The next spoken vocals are heard over the top of this. Then a keyboard solo fires out from there really upping the intensity. A crescendo is heard as it approaches the 24 minute mark. The cut works out from that point with some science fiction soundtrack styled keyboard arrangements. As that winds up there is another spoken vocal bit.

 

An acoustic guitar arrangement brings it back into more folk based prog before it powers out into a hard rocking jam that's just a bit Pink Floyd like. More sung vocals emerge as the piece continues to evolve. They work this through a number of movements. At times it lands more on the mellower side. At times it rocks with a sound that's not far removed from a proggier version of Pink Floyd's The Wall sound.

 

Around the 30 minute mark a melodic prog instrumental movement takes it. That gives way to a return to the previous movement before it turned heavier. I love some of the keyboard elements that come over the top of this. A killer instrumental jam emerges after a while. Around the 34 minute mark the cut drops to more electronics. Another spoken vocal bit emerges after that. The cut evolves gradually from there. At times as this grows it makes me think of Fish era Marillion. By around the 36 minute mark it has shifted to a fast paced prog jam. This gets fairly hard rocking as it continues. By around the 39 minute mark a keyboard dominated section has taken over. The movement works through with piano taking command after a time. An intricate guitar section emerges amidst atmospherics. As that drops away the keyboard arrangement remains to serve as the backdrop for the next vocals. We're back into a section from the first part of the piece here. A non-lyrical female voice enters as the final male vocals subside. That section ends this epic number in style.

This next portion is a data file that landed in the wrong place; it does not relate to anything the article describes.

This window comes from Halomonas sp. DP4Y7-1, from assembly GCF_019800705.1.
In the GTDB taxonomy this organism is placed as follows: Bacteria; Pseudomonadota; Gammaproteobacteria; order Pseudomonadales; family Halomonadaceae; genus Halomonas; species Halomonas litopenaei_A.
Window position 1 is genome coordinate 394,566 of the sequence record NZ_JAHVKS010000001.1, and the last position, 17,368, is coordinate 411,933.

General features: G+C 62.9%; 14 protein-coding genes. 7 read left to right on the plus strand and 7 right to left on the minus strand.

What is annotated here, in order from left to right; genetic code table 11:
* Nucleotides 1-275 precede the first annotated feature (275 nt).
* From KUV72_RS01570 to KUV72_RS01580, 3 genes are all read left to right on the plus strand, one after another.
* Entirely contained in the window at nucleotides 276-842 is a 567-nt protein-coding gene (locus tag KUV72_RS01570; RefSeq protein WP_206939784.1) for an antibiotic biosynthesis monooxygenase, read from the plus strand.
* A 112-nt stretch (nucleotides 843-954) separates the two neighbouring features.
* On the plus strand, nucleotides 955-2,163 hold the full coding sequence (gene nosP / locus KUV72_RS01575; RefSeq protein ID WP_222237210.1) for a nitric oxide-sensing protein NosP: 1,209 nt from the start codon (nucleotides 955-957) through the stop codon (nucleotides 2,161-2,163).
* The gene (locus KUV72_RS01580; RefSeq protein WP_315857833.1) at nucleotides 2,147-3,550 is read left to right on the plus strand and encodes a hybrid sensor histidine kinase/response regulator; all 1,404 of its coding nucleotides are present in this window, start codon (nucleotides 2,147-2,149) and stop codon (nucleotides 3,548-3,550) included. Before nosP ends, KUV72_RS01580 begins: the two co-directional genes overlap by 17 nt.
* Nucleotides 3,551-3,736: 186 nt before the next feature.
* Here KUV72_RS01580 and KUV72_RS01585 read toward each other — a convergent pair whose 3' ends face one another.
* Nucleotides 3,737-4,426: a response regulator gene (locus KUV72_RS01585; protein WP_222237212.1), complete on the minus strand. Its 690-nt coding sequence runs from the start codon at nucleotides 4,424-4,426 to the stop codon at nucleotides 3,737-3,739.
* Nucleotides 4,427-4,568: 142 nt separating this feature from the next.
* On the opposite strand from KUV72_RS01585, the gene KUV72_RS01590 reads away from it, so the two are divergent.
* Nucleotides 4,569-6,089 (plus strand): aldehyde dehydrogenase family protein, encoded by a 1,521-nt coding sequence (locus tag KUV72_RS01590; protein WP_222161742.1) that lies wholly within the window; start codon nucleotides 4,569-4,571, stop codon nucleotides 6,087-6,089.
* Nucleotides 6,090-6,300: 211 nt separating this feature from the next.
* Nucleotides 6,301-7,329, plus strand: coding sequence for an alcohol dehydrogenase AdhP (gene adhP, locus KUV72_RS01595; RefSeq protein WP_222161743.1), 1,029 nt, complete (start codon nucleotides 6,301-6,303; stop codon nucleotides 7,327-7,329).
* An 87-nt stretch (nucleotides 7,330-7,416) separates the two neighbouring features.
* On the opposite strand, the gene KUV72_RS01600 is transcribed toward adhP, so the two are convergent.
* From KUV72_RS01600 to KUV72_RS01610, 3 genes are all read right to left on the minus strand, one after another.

Dust (Extended Edit)

Coming in with a balladic approach, this works out to more of a hard rocking prog sound to continue. This edit really makes for an effective prog rocker. It has plenty of shifts and changes and a lot of drama and power. Although an edit, this is almost six minutes long.

Smoke (Extended Edit)
Acoustic guitar opens this extended (7:13) section from the piece. Flute joins creating an organic, balladic prog texture. Non-lyrical vocals join to move it onward. Then the lyrical vocals are added. This works well as an independent and powerful prog jam in this format. We're taken through several changes and the cut really rocks. There are parts of this that feel like Marillion for sure, particularly in the later segments. It has some killer keyboard and guitar soloing later in the piece, too. In fact, the guitar soloing at several points along this road really shines.